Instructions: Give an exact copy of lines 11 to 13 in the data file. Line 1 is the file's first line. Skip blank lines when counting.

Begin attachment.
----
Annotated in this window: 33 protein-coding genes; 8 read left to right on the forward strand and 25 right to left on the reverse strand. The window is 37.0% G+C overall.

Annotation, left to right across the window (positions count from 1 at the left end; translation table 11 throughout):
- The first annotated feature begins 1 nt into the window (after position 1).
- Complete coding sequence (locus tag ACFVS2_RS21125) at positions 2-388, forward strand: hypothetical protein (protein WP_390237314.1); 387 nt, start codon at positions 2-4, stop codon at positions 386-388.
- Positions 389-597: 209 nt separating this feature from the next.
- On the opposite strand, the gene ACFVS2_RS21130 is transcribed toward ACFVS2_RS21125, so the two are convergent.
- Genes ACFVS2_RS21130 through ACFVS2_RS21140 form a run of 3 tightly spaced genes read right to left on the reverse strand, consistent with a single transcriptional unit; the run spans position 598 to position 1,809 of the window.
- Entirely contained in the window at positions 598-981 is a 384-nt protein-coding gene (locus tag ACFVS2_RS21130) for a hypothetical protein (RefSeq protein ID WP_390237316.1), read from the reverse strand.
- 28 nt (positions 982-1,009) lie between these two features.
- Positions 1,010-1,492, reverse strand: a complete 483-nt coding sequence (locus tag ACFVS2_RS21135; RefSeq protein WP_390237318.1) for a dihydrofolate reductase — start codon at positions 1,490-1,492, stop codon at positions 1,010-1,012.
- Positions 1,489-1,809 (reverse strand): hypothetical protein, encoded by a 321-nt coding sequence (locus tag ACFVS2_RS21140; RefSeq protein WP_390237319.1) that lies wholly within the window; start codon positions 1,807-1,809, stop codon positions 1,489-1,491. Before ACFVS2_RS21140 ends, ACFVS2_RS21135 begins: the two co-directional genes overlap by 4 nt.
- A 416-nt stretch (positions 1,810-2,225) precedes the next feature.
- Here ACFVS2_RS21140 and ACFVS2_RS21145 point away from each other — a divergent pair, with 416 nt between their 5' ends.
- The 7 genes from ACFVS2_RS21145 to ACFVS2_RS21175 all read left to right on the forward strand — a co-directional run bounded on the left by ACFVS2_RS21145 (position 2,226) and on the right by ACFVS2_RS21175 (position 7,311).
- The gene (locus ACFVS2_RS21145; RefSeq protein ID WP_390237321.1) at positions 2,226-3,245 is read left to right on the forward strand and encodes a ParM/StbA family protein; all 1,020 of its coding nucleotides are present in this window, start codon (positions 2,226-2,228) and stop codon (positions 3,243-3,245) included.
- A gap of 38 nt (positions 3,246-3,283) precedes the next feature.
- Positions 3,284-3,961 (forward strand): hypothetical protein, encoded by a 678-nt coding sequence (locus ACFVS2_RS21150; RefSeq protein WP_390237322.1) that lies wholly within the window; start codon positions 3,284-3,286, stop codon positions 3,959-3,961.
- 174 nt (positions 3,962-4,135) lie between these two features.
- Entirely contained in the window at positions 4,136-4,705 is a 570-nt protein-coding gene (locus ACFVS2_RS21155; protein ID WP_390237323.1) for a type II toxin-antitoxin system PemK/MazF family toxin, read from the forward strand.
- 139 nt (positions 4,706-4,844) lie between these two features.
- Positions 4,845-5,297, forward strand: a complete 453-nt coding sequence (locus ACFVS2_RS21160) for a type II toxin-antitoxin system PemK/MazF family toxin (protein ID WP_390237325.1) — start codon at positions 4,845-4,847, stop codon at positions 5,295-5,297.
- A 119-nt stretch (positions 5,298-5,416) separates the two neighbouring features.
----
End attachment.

- Positions 1,489-1,809 (reverse strand): hypothetical protein, encoded by a 321-nt coding sequence (locus tag ACFVS2_RS21140; RefSeq protein WP_390237319.1) that lies wholly within the window; start codon positions 1,807-1,809, stop codon positions 1,489-1,491. Before ACFVS2_RS21140 ends, ACFVS2_RS21135 begins: the two co-directional genes overlap by 4 nt.
- A 416-nt stretch (positions 1,810-2,225) precedes the next feature.
- Here ACFVS2_RS21140 and ACFVS2_RS21145 point away from each other — a divergent pair, with 416 nt between their 5' ends.